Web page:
Between March 2019 and January 2020, 153 treatment-naïve MSM were recruited, which accounted for about one-third of all newly diagnosed male PLHIV in Hong Kong; while data from 203 treatment-experienced MSM were collected between April 2019 and November 2020. The median age of MSM included in the analyses was 37 years (interquartile range [IQR] 29–47 years), with treatment-naïve ones at 30 years (IQR 26–38 years) and treatment-experienced ones at 42 years (IQR 35–50 years) of age (Table 1). Among those receiving treatment, the median duration of HIV diagnosis and receiving ART was 9 years (IQR: 7–13 years) and 8 years (IQR: 6–12 years), respectively. The median age of HIV diagnosis of all enrolled MSM was 31 years (IQR 26–38 years). As regards sexual behaviors, about one-third (38%) did not have any sexual activities in the preceding year, while 39% had engaged in chemsex, among whom 12% injected drugs. About 90% of treatment-experienced participants have achieved a viral load below 20 copies/mL, while almost all treatment-naïve counterparts gave a value of at least 1000 copies/mL. Regarding CD4 cell count, a smaller proportion (16%) of treatment-naïve participants had at least 500 cells/uL, whereas three-quarters in the treatment-experienced group had attained the same level.

Table 1 Participants’ socio-demographics, sexual and clinical characteristics by treatment status

Perceived benefits of HIV cure

Perceptions on HIV cure differed between the treatment-experienced and naïve group (Table 2). The most commonly perceived impact of HIV cure was “restoration and stabilization of effective immune function” (63%), with lower odds among those on ART compared to ART-naïve participants (odds ratio [OR] 0.36, 95% confidence interval [CI] 0.23–0.58). About half (56%) considered untransmittability as an important impact of curing HIV infection. Lowered risk of AIDS or related morbidity was considered more important in the treatment-naïve group (46% vs. 35%, OR 0.62, 95% CI 0.40–0.95), whereas reduced need for clinic visit was accorded higher importance among treatment-experienced participants (18% vs. 34%, OR 2.28, 95% CI 1.38–3.78). Those who considered immune function stabilization as an important impact of HIV cure had a lower CD4 cell count (OR 3.49, 95% CI 2.20–5.52) and were less likely to have recently been engaging in sex (OR 0.30, 95% CI 0.19–0.50) (Table 3). Perceived importance of reduction of clinic visits was associated with being sexually active (OR 1.85, 95% CI 1.11–3.08) and a higher CD4 level (OR 1.86, 95% CI 1.15–3.00). Participants having attained post-secondary education level (OR 1.75 95% CI 1.09–2.81) and younger than 40 years of age regarded being free from the risk of AIDS or HIV-related morbidity as an important impact for HIV cure. Older adults (those aged 50 years or above) did not consider reduced transmittability important (OR 0.23, 95% CI 0.12–0.43). De-labelling was an important impact for those with a higher education level (OR 1.73, 95% CI 1.00-2.97).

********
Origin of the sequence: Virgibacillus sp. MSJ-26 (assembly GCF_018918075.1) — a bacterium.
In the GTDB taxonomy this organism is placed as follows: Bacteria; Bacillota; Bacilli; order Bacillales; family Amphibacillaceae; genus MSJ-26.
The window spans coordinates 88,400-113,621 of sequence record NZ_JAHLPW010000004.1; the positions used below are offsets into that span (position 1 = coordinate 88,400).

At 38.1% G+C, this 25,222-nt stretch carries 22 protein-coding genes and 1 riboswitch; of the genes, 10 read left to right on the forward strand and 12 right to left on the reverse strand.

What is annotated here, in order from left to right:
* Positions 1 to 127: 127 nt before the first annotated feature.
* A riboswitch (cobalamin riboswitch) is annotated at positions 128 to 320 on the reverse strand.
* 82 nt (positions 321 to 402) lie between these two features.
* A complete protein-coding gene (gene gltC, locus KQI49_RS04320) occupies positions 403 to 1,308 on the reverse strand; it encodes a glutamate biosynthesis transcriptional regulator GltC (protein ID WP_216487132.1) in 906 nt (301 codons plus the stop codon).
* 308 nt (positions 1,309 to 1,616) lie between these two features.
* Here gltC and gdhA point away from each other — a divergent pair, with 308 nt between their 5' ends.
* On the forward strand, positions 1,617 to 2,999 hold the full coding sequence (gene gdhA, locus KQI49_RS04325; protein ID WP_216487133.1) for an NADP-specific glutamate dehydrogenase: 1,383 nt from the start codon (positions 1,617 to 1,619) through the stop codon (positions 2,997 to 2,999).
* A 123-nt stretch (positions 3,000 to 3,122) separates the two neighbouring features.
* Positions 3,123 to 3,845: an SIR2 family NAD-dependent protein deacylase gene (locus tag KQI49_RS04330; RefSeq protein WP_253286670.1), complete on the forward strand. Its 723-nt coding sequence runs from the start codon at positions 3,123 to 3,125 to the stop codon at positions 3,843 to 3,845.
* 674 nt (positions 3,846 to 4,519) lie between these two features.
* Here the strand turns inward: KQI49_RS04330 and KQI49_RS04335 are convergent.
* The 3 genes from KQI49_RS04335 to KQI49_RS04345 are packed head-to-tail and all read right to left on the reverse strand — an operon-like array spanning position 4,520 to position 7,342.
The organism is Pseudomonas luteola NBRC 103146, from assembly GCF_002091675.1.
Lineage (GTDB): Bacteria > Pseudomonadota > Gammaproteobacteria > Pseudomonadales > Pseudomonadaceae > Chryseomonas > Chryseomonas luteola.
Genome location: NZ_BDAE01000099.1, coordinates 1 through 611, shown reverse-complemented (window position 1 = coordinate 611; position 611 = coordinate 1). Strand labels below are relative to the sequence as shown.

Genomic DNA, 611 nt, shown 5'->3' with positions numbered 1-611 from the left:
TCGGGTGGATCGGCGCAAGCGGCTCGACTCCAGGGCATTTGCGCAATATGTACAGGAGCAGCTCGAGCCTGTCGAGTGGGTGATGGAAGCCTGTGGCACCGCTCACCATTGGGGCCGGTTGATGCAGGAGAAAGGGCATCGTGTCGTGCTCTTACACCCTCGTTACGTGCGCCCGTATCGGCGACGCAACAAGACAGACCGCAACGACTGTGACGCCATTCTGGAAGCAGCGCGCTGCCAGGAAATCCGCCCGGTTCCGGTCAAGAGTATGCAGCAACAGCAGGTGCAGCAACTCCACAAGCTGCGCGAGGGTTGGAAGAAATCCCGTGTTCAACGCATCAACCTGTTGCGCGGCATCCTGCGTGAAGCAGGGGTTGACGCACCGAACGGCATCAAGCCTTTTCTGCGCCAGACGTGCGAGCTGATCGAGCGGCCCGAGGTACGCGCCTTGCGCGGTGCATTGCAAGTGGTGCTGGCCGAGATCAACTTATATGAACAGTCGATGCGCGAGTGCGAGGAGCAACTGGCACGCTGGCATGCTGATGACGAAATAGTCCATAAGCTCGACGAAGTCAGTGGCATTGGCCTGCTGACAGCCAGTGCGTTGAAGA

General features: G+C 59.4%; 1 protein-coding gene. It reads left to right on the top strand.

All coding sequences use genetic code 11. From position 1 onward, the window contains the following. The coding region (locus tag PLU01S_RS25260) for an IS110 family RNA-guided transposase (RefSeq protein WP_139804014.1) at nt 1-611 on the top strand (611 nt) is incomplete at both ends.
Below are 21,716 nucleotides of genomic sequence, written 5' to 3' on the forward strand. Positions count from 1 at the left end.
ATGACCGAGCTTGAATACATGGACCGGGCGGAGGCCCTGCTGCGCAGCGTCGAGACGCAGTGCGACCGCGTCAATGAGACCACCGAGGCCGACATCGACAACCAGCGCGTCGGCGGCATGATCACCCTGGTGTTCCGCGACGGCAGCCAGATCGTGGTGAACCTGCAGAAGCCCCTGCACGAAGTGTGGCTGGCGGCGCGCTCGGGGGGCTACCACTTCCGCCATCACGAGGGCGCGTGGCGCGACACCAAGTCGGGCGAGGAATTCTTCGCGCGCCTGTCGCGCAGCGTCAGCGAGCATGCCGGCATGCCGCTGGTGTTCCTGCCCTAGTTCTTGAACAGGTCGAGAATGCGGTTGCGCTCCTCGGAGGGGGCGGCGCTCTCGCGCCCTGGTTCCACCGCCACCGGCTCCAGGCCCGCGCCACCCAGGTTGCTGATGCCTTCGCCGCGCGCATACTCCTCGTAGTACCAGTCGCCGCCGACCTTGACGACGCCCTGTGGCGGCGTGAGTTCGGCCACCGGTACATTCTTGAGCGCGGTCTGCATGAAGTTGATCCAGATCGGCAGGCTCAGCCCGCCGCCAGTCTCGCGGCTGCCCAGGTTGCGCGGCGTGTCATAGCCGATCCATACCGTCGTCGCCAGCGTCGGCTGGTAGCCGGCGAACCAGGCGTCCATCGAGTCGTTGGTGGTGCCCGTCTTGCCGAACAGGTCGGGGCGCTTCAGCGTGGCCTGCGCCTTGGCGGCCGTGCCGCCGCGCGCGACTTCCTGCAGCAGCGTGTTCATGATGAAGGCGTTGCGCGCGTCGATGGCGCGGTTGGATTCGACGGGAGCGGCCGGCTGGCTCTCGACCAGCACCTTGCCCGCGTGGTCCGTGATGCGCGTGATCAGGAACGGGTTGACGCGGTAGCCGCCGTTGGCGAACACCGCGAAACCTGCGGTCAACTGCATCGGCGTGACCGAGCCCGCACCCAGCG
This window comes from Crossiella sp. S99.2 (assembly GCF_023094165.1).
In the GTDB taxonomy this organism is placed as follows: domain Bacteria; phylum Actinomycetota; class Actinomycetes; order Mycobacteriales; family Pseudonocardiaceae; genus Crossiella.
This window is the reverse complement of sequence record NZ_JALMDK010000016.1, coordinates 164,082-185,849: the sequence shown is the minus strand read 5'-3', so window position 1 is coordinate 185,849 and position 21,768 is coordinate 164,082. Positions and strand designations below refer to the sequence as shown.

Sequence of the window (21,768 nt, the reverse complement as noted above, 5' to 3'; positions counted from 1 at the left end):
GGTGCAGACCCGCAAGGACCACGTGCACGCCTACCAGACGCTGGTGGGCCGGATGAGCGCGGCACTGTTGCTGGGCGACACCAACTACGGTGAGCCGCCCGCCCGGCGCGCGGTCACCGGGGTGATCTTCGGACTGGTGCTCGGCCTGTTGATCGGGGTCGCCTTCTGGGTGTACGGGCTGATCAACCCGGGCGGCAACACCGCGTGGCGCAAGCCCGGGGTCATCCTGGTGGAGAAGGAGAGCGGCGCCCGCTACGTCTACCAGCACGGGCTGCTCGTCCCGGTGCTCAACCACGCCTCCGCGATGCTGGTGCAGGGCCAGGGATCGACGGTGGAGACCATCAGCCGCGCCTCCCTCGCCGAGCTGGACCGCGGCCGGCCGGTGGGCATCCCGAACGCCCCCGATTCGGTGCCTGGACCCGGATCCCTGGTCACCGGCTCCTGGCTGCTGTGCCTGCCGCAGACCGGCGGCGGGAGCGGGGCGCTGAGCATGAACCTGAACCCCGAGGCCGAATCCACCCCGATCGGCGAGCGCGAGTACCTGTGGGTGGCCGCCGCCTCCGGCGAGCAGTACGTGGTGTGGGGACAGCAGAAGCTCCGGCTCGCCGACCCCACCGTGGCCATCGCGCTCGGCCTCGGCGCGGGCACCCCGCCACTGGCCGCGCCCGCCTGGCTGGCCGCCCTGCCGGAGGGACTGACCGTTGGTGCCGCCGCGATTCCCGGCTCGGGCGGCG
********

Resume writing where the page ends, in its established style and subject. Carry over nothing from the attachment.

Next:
Table 2 Participants’ (a) perceptions of the impacts of HIV cure, (b) perception and attitudes towards HIV functional cure, and (c) consideration about HIV functional cure trial, by treatment status
Table 3 Crude odds ratio for impacts of perceived importance for HIV cure among MSM (N = 356)

Awareness of HIV functional cure

Overall, less than half (42%) of the participants were aware of HIV functional cure. Compared with those having no knowledge of it, treatment-experienced MSM were more likely to have heard of HIV functional cure but without detailed knowledge (adjusted odds ratio [aOR] 2.92, 95% CI 1.67–5.10). Awareness was associated with STI history in the past year (aOR 1.64, 95% CI 1.00-2.68), and being sexually active (aOR 1.90, 95% CI 1.14–3.18) (Table 4). Those who were aware of HIV functional cure did not consider restoration and stabilization of effective immune function an important impact (OR 0.60, 95% CI 0.39–0.93), nor were they concerned about potential adverse effects of therapies for functional cure (OR 0.54, 95% CI 0.31–0.93).

Table 4 Crude and adjusted odds ratio for awareness and anticipation of HIV functional cure and willingness in participating in a trial among MSM (N = 356)

Anticipation of HIV functional cure